NEW YORK CITY: Actors’ Equity Association (AEA) has released the findings of a new diversity study, which analyzed the makeup of actors and stage managers nationally from 2013 to 2015. It found that, white men made up the majority of all acting and stage management contracts, out of 63,603 contracts. In addition, women regularly commanded lower salaries than men.
“This study came about because our Council made diversity and inclusion a priority, and our staff spent months working on the data,” said AEA executive director Mary McColl in a statement. “With this study, we can take an empirical look at hiring biases in our industry. Women and members of color have fewer work opportunities, and when they do get hired, they often are hired on lower-paying contracts. Equity has fought for diversity and inclusion at the bargaining table for years. What we learned with this study is that we won’t negotiate our way out of this problem. We need an industry-wide conversation about how we can change the stage.”
The study examined productions that took place between 2013 and 2015. In addition to the overall breakdown, AEA included a sub-breakdown of League of Resident Theatres (LORT) contracts, some of the highest nonprofit contracts in the business.
For principal roles in plays, out of 30,452 contracts: male actors made up 61 percent, female actors made up 39 percent. There was a bit more parity in musicals. Out of 14,834 musical contracts, male actors occupied 59 percent of the contracts; female actors made up 41 percent. Out of 11,632 stage manager contracts, men received 66 percent and women received 34 percent.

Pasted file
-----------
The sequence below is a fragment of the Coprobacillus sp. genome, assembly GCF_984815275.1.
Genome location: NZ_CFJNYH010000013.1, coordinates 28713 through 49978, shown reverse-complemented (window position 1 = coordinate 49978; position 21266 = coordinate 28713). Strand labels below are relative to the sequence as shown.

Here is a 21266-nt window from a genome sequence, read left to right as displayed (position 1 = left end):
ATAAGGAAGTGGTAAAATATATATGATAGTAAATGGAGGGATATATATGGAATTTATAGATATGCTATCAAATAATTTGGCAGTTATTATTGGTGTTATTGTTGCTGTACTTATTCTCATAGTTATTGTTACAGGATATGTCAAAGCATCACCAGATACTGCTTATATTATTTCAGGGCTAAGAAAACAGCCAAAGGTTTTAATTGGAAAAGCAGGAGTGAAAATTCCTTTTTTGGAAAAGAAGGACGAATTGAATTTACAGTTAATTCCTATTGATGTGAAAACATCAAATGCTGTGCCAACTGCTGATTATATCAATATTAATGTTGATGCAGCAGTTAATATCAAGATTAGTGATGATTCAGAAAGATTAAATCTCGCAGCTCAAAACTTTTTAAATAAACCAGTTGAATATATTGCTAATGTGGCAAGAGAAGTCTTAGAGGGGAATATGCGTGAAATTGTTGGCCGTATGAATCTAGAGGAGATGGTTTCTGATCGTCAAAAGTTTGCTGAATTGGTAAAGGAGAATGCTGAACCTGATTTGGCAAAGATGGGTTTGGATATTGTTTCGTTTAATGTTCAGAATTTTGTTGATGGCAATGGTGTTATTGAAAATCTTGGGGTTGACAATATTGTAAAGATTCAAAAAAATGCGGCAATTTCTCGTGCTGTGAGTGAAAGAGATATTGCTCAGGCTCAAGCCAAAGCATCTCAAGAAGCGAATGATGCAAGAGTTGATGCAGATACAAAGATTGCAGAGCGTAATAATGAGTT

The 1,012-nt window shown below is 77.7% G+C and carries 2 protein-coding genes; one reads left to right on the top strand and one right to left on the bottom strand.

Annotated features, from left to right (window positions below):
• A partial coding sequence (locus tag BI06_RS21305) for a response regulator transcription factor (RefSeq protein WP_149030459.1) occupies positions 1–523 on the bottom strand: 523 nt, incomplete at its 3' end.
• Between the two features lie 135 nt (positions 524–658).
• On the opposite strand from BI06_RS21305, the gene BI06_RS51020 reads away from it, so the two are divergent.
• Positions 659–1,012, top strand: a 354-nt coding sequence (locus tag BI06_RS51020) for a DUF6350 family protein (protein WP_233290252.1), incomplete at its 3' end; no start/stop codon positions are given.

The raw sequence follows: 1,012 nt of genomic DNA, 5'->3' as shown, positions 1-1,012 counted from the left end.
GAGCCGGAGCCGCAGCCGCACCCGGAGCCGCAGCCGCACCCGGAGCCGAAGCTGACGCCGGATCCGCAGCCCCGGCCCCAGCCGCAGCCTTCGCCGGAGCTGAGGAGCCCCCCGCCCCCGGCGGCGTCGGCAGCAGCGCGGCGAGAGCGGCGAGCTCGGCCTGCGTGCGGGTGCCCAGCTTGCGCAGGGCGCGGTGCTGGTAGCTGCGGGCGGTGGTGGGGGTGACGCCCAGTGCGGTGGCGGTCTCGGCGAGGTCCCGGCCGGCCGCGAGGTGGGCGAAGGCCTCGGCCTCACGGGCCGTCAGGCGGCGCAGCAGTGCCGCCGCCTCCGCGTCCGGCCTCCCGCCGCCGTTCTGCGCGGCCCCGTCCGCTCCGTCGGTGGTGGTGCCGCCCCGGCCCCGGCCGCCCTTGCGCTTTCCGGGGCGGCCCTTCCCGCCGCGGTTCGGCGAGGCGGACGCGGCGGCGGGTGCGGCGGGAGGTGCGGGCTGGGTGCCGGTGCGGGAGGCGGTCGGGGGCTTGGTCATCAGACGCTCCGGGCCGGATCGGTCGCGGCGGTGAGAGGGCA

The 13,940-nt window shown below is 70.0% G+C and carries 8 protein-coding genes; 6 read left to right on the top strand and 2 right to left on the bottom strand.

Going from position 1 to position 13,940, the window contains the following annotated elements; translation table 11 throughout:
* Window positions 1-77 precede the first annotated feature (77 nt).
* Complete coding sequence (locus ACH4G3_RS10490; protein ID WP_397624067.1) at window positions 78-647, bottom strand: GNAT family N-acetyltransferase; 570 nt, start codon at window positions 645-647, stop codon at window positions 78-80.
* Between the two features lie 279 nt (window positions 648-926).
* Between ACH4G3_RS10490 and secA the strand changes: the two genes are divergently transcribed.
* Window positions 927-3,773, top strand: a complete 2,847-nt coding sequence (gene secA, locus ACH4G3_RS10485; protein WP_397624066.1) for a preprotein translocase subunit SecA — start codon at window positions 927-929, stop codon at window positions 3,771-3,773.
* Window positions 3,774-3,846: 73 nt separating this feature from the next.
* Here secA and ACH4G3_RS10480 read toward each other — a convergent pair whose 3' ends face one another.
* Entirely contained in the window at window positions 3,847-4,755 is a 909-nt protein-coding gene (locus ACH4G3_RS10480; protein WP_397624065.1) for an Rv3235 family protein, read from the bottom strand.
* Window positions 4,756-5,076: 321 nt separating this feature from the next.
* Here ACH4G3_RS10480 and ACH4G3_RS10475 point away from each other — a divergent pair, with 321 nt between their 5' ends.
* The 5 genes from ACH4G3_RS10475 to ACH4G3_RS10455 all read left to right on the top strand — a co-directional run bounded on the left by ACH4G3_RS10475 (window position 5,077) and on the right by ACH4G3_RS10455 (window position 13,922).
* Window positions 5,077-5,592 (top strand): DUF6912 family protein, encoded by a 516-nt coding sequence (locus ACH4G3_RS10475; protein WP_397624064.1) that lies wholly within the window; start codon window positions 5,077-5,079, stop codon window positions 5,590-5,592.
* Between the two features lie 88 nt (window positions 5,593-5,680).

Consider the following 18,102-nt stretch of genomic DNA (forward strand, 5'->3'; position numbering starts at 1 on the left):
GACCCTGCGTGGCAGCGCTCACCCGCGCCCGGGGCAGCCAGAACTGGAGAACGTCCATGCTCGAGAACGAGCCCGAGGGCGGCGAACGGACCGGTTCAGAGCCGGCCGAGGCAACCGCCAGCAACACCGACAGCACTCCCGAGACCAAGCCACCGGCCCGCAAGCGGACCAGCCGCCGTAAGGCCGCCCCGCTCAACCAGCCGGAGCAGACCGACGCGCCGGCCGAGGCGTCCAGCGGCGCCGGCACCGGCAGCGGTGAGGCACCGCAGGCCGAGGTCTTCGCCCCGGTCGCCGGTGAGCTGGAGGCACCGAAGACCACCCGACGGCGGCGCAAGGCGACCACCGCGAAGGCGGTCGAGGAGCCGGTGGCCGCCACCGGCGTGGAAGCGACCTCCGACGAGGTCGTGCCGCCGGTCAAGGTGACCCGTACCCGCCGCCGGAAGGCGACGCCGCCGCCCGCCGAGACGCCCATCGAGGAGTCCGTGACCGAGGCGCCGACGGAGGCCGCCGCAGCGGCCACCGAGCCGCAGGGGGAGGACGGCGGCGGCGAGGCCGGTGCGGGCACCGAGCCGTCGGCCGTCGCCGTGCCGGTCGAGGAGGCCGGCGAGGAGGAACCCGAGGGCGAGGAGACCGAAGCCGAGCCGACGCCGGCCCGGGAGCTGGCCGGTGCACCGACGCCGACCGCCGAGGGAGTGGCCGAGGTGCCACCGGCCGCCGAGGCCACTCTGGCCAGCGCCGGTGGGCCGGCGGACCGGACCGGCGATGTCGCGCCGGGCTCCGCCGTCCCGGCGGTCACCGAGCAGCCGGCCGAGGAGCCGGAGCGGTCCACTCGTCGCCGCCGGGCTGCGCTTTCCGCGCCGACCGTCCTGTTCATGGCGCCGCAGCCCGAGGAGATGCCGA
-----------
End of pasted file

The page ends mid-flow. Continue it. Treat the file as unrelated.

A majority of acting roles in the U.S. are for non-musical plays. The racial breakdown for principal actors in these plays: Caucasians at 66 percent, African Americans at 9 percent, Latinx at 2 percent, and Asians at 2 percent. For principal roles in musicals, Caucasians held 71 percent, African Americans had 8 percent, Latinx had 2 percent, and Asians had 2 percent. There are even fewer people of color in stage management positions, with Caucasians at 74 percent, African American at 2 percent, Latinx at 3 percent, and Asians at 1 percent.
A similar discrepancy was found in LORT contracts. Out of 8,296 LORT play contracts, for principal roles: men made of 61 percent of contracts, while women made up 39 percent. Out of 2,196 musical contracts, men made up 59 percent and women made up 41 percent. But for LORT stage managers (2,749 contracts), women actually held more contracts, at 65 percent, and men at 35 percent.
These numbers are similar to the studies released by the New York City-based Asian Americans Performers Action Coalition, which found that on Broadway and Off-Broadway, white actors made up a majority of all roles, chorus and principal.
What sets the AEA study apart is its analysis of how much its members are getting paid. Though all contracts have a minimum weekly salary, men usually were able to negotiate for a higher rate than women. For example, for LORT plays, women were usually hired for lower-tiered salaries than men, so their average contract minimum was $735.65 compared to $749.47 for men. Women also negotiated slightly less overscale than men, earning contractually less than men by about $15. And when those numbers were broken down by race, white actors in LORT plays received $874.09 a week on average, while African-American actors were paid $852.21, Latinx actors $852.20, Asian actors $796.77, and Native American actors $560. This showed that white, African-American, and Latinx actors usually were hired at a higher tiered LORT salary than Asian or Native American actors.
The study comes out shortly after the news that AEA has hired its first diversity director: Nicole Smart.
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